It was hard for Xianbin to control his enthusiasm over the fax machine. He didn’t go out and was busy all day long. But the atmosphere seemed to be unusually tense: Officer Wang’s temper was flaring hotter; the police were searching our home more; and his questioning sessions were lasting longer, often as long as 48 hours. Then there was a police car parked outside our building day and night, and we could hear it rumble even from our home on the third floor. Xianbin’s movement was restricted; he stayed at home and was unable to print his completed articles to fax out.
One day I went grocery shopping. Xianbin had given me his articles. I found a little out-of-the-way shop and used their printer to print them, and I brought them home in my cloth grocery bag. So Xianbin’s articles continued to be faxed out, and Domestic Security was baffled; they followed me and confiscated that shop’s printer and copier. I was taken to the police station and for the first time was questioned by the police.
Xianbin was livid at the endless police harassment, and took our daughter to the Suining Municipal Bureau of Public Security to protest. On December 19, at the entrance of the Bureau, Xianbin refused to accept a summons, and Wang Yanwen, exasperated, ordered his officers to drag him in by force; they tore his sleeves in the process.
Things seemed to cool off in January 1999, and Xianbin again left Suining. Winter vacation came, and Xianbin’s father went back home to Renli to prepare for Spring Festival. My daughter and I were left together, eagerly hoping for Xianbin to return soon. We had a phone, but Xianbin was cautious and would never call us. Two days before Spring Festival, Ouyang Yi said that something had happened to Xianbin, that he was being held at the Beijing Shelter Center. It was upon hearing that that my apprehension was eased a bit.
Our Spring Festival that year was a broken one, but I hadn’t expected that this brokenness was only a beginning, and would last until 2008.
Our daughter turned two on June 13, 1999, and we took a family portrait together. This is the only picture of us full of joy and happiness together. On the 20th, after her birthday dinner, Xianbin took a picture holding her. Who could have known that this would become the only proof in his entire life that he had held her in his warm embrace? On July 7, the police charged through our door; instantly, our simple home was in chaos. Our daughter was too young to feel any fear. Xianbin hugged her tightly before he was taken away, as if saying goodbye forever, as he would say to me each time he’d leave our home. (He always bid us farewell, but to me every “farewell” was a “goodbye forever.”) On August 6, Xianbin was sentenced to 13 years in prison, with three years of deprivation of political rights on charges of “subversion of state power.” On September 3, he was sent to Sichuan No. 3 Prison (in Dazhu County).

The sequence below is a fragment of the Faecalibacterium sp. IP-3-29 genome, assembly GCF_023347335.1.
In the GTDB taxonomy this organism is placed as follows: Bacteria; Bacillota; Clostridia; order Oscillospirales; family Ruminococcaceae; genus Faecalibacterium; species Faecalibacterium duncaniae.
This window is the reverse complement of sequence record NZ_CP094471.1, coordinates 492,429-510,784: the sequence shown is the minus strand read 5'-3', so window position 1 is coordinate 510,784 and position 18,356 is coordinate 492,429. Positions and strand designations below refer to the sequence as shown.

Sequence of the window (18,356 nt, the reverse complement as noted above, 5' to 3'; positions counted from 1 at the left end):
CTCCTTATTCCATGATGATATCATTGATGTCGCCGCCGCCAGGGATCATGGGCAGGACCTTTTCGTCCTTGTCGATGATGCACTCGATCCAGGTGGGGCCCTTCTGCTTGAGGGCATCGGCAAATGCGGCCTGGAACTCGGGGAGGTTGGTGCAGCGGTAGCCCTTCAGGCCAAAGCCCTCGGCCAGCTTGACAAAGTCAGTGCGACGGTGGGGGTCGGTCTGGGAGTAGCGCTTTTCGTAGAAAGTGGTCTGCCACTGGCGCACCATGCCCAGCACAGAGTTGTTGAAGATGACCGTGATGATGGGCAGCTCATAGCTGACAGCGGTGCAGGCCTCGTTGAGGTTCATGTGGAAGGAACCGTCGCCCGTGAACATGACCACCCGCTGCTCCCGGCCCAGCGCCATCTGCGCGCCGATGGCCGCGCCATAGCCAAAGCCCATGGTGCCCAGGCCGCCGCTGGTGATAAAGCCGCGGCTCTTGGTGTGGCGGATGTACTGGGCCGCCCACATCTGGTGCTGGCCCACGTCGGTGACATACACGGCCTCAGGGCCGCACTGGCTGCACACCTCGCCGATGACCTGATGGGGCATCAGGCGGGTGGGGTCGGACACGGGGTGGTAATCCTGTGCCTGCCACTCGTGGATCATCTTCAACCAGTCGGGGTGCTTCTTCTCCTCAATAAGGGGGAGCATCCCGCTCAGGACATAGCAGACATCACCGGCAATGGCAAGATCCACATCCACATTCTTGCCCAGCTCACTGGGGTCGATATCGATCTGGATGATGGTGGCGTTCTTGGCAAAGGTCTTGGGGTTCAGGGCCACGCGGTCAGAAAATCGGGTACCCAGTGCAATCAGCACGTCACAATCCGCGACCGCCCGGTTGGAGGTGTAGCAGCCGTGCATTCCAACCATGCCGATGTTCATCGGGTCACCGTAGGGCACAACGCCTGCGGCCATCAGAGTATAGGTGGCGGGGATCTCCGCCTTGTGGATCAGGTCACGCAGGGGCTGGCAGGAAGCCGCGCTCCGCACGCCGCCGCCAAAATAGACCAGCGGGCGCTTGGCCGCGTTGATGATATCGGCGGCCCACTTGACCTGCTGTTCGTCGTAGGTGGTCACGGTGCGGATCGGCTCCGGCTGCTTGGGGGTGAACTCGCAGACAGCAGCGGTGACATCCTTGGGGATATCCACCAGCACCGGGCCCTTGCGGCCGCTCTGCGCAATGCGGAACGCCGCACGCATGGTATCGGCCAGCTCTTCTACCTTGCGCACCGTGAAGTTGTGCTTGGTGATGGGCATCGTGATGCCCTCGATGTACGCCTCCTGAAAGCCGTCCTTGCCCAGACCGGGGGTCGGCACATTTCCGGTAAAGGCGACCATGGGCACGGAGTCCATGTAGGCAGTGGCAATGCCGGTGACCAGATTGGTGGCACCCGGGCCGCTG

Dazhu is a small town in eastern Sichuan, a place I’d never been before. But for those ten long years,3 time and again, my daughter and I took crowded trains and then bolted on the rugged mountain roads by bus. The mountains were steep, the route was hazardous, and the bus ride was treacherous. Every time, I’d hold my daughter very tightly as if we were racing to an appointment with death.
To relieve the tension of the trip, we’d look at the mountains, the trees, and the hillsides emitting white smoke. My nerves would only calm once the bus had passed through the hemp-covered foothills of Jiulong Mountain. In that tiny, remote mountain town, we stayed at 8-yuan-a-night hotels and ate the simplest meals; Xianbin’s mother, my daughter, and I relied on one another to survive. My impression of prisons had come from the summer of 1995. Xianbin and I went to see our good friend Chen Wei,4 who had been transferred to Sichuan No. 1 Prison (in Gaoping District, Nanchong) from Beijing. Xianbin and Chen Wei smoked and talked, holding each other’s hands, across a long platform covered in white tile in a room that was like a large dining hall. Since then, I thought that all the inmates in China were allowed to talk with their families holding each other’s hands.